Front Page Titles (by Subject) 492.: ricardo to trower2 - The Works and Correspondence of David Ricardo, Vol. 9 Letters 1821-1823
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492.: ricardo to trower2 - David Ricardo, The Works and Correspondence of David Ricardo, Vol. 9 Letters 1821-1823 
The Works and Correspondence of David Ricardo, ed. Piero Sraffa with the Collaboration of M.H. Dobb (Indianapolis: Liberty Fund, 2005). Vol. 9 Letters 1821-1823.
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First published by Cambridge University Press in 1951. Copyright 1951, 1952, 1955, 1973 by the Royal Economic Society. This edition of The Works and Correspondence of David Ricardo is published by Liberty Fund, Inc., under license from the Royal Economic Society.
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ricardo to trower2
London 25 March 1822
My Dear Trower
I should very much like to accept your kind invitation to pass a few days with you during the short vacation of Parliament, but it will not be in my power. I have various engagements which I am bound to fulfil, and which will render my absence from London very inconvenient. I very much regret being obliged to deny myself the pleasure which a visit to you would have given me.
I saw Mr. Mill yesterday and gave him your message. He requested me to say to you that his occupations at the India House will prevent him from being absent during the holidays. It is the period at which the election for Directors takes place, when there are frequent Court days which he is expected to attend. He desired to be kindly remembered to you.
I should be neglecting my duty if with my opinions of the Sinking Fund I did not do every thing in my power to get rid of it. Of what use can it be to diminish the debt in time of peace, if you leave in the hands of ministers a fund which experience shews will be used only for the purpose of ultimately further increasing the debt? While ministers have this fund virtually at their disposal they will on the slightest occasion be disposed for war. To keep them peaceable you must keep them poor.
The answer to every proposal for the adoption of good measures in the Agricultural Committee, is that the Agriculture of the country is in a state of unparalled distress, and that the Committee was appointed for the purpose of affording it relief. I had no idea of being able to do any good now, in the way of making better laws, but I hoped to lay the foundation of a better system in future. In that hope I shall probably be disappointed, for the regulations which you mention as too restrictive are protested against most vehemently by the country gentlemen, who form themselves into a compact body determined to yield no point which has the least semblance to diminished protection. We meet to day to hear the Report read, which was to be prepared by our chairman.1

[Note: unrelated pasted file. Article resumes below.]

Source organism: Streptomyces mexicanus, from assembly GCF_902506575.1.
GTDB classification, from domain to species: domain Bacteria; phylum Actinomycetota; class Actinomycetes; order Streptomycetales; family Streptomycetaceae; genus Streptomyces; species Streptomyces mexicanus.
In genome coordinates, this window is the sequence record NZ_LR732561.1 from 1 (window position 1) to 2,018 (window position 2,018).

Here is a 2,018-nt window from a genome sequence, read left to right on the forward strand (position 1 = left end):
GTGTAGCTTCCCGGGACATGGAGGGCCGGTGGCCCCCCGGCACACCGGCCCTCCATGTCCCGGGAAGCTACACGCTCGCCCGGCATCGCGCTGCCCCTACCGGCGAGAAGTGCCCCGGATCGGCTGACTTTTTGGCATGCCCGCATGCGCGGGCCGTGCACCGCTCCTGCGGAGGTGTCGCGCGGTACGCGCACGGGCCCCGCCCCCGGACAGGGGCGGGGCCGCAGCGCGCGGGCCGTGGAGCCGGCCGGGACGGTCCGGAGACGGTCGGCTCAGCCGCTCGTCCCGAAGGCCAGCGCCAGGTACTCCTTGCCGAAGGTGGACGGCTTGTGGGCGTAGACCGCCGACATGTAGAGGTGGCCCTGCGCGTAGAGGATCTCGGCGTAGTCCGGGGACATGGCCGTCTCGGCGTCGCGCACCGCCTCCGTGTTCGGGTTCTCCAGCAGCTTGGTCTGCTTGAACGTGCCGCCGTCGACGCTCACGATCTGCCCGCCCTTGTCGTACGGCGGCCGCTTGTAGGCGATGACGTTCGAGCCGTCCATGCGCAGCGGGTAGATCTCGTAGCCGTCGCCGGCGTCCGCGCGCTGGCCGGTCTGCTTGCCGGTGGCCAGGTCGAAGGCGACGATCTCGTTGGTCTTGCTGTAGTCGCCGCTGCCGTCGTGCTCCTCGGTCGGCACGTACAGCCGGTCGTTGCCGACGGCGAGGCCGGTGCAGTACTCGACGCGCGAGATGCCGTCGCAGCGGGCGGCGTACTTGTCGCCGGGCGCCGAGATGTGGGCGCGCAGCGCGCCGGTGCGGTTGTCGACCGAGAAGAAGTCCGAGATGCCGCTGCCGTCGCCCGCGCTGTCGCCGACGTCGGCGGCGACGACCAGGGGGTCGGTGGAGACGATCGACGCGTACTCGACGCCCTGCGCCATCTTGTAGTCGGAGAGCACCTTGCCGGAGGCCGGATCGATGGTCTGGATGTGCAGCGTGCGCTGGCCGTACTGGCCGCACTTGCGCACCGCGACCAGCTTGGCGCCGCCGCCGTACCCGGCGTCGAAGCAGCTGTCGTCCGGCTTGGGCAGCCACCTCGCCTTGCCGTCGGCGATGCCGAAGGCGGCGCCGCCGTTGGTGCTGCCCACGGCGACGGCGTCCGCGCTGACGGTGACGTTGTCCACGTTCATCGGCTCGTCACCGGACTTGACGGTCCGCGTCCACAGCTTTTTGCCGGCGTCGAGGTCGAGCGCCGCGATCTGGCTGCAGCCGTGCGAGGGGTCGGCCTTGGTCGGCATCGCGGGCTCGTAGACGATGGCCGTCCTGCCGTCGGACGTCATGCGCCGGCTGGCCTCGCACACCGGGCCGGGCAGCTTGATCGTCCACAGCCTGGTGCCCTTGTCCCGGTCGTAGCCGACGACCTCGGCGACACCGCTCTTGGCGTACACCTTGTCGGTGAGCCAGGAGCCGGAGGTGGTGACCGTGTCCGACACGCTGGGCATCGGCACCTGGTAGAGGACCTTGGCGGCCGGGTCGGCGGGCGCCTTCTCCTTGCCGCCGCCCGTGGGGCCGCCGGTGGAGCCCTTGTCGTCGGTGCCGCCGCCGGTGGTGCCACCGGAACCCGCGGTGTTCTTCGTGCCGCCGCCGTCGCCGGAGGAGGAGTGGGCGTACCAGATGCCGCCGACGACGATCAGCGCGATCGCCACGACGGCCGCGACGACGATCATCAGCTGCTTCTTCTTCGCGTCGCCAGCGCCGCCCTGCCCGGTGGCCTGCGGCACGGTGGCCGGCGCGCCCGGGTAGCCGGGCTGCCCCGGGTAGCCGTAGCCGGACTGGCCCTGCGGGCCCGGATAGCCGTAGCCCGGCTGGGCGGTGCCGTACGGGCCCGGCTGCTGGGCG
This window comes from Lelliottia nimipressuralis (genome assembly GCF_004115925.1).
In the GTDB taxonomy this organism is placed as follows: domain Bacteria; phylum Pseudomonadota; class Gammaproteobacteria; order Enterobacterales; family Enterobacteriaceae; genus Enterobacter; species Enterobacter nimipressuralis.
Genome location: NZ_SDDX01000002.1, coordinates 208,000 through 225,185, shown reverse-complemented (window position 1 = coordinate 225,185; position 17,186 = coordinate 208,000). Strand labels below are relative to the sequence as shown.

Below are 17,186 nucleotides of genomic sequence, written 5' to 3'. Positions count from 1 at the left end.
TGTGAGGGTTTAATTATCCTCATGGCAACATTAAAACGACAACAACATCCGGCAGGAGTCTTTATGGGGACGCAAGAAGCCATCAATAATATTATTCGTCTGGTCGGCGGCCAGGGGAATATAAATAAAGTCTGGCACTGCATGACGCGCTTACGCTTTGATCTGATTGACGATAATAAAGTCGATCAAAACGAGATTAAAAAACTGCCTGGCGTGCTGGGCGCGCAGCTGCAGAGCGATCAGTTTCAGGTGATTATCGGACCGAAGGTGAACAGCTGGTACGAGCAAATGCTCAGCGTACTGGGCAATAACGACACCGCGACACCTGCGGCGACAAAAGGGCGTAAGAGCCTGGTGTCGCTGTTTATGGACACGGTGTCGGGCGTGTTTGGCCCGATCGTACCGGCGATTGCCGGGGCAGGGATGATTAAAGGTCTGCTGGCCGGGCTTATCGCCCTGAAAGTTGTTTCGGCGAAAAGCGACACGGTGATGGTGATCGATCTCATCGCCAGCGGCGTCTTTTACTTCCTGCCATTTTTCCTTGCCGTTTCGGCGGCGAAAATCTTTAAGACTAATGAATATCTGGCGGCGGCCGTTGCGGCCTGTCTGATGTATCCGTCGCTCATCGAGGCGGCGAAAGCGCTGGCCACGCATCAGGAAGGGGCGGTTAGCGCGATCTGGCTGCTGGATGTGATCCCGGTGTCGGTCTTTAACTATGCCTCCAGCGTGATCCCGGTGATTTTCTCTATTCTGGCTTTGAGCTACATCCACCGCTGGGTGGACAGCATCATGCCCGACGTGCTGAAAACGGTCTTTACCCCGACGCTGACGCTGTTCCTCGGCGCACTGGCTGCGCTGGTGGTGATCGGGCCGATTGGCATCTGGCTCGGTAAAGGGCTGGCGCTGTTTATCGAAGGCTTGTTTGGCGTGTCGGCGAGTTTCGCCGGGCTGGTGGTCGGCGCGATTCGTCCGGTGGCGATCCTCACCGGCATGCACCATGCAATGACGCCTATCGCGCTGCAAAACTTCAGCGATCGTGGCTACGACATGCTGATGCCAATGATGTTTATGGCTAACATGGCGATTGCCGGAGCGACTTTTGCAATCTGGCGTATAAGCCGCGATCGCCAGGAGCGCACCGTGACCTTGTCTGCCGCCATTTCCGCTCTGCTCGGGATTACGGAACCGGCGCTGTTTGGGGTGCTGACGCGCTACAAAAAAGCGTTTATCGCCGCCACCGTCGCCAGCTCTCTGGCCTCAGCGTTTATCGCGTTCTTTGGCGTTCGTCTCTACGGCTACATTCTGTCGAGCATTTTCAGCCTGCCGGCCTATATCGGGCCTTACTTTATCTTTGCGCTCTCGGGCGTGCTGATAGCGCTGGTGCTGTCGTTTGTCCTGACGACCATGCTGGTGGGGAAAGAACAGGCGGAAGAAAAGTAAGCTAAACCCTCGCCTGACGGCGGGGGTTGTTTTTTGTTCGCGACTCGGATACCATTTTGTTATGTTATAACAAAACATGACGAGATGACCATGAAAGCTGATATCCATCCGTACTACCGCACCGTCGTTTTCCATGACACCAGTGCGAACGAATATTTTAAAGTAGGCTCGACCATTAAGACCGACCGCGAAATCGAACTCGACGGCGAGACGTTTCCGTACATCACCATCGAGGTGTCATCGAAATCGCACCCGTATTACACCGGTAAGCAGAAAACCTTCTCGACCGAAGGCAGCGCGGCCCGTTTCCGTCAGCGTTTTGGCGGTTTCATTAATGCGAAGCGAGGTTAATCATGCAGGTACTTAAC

I was obliged to withdraw my motion for the return of Corn sold in Mark Lane, because I was waited on by the officer to whom the order was directed to say that he had no means of complying with it. I then moved for a return of the corn imported into the Port of London, which has not yet been laid on the table of the House—I will send it to you when it is printed.1 The return which the officer told me could not be prepared has however been laid before [the]2 Committee,3 and if I can get a copy I will send it to you.
I know of no Poor Rate returns made to the House this Session,4 neither have I seen Mr. Chetwynd’s Vagrant Bill.5 I will enquire for them at the Vote Office this day, and if you do not receive them by the Post, you may conclude that they are not yet in the hands of members.
Mrs. Ricardo unites with me in kind remembrances to Mrs. Trower.
Ever Truly Yrs
Mr. Chetwynd’s bill has been this moment left at my house—I send it by this day’s post.
[2 ]Addressed: ‘Hutches Trower Esq/Unsted Wood / Godalming’.
[1 ]Lord Londonderry.
[1 ]‘Return of the Monthly Arrivals of Corn, (distinguishing British from foreign,) into the Port of London, for the years 1819, 1820, and 1821’, ordered to be printed 17 April 1822. (Parliamentary Papers, 1822, vol. xxi(n. 203).)
[2 ]Covered by seal.
[3 ]The return is referred to in the Report of the Agricultural Committee of 1822 (which is dated 1 April) but is not given in full. There was published later, on the motion of Ricardo (see Courier, 2 May 1822), a somewhat different return under the title ‘A Return of the Quantity of British Wheat, Barley and Oats, actually sold in Mark Lane for the last Ten Years.’ (Parliamentary Papers, 1822, vol. xxi (n. 297).) This return is dated 6 May 1822 and signed by Geo. Levick, Inspector of Corn Returns. Cp. Protection to Agriculture, Appendix B, above, IV, 270–71.
[4 ]See below, p. 201.
[5 ]Presented in the House of Commons on 20 March 1822.